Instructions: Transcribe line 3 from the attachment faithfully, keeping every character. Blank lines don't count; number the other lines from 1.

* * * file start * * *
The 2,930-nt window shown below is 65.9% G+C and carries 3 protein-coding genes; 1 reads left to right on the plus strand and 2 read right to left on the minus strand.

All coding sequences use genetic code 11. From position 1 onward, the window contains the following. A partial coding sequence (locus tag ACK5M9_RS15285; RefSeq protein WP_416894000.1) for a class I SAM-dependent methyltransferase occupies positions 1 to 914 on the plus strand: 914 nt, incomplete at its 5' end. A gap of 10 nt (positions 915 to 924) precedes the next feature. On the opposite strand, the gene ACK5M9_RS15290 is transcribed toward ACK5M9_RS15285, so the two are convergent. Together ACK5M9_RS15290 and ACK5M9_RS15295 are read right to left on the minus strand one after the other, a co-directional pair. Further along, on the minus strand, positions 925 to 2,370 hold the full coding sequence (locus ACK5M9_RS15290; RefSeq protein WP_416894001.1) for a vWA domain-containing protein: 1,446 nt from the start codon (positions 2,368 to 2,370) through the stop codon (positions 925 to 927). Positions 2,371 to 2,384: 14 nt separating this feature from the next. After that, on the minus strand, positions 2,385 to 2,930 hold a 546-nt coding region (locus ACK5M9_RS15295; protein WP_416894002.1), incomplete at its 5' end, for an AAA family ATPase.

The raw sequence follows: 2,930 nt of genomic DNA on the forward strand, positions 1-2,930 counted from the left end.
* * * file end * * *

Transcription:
The raw sequence follows: 2,930 nt of genomic DNA on the forward strand, positions 1-2,930 counted from the left end.